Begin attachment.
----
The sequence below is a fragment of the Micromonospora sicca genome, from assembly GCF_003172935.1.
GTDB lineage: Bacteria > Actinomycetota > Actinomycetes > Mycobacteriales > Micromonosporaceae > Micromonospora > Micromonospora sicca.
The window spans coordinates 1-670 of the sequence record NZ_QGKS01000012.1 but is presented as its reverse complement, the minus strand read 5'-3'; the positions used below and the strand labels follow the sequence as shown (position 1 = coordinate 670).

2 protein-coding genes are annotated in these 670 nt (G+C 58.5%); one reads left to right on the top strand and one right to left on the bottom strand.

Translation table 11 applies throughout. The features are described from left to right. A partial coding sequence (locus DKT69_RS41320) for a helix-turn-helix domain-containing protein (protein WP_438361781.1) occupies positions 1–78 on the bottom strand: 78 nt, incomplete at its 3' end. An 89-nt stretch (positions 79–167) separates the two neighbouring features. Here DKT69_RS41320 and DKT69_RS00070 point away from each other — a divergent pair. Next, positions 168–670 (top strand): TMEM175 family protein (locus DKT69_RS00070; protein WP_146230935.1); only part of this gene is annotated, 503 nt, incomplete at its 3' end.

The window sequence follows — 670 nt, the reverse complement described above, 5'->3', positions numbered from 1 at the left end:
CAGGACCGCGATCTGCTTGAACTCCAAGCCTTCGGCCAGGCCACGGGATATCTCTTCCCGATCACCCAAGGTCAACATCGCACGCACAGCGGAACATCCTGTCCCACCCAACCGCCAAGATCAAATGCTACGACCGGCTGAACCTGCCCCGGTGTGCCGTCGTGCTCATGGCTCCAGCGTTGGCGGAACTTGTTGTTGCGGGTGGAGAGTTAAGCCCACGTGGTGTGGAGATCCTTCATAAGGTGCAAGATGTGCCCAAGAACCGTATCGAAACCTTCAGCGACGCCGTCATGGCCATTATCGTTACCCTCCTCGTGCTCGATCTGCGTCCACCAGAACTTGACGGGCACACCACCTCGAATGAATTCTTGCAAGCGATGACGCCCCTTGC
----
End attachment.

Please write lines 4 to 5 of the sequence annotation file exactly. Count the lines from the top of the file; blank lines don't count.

2 protein-coding genes are annotated in these 670 nt (G+C 58.5%); one reads left to right on the top strand and one right to left on the bottom strand.

Translation table 11 applies throughout. The features are described from left to right. A partial coding sequence (locus DKT69_RS41320) for a helix-turn-helix domain-containing protein (protein WP_438361781.1) occupies positions 1–78 on the bottom strand: 78 nt, incomplete at its 3' end. An 89-nt stretch (positions 79–167) separates the two neighbouring features. Here DKT69_RS41320 and DKT69_RS00070 point away from each other — a divergent pair. Next, positions 168–670 (top strand): TMEM175 family protein (locus DKT69_RS00070; protein WP_146230935.1); only part of this gene is annotated, 503 nt, incomplete at its 3' end.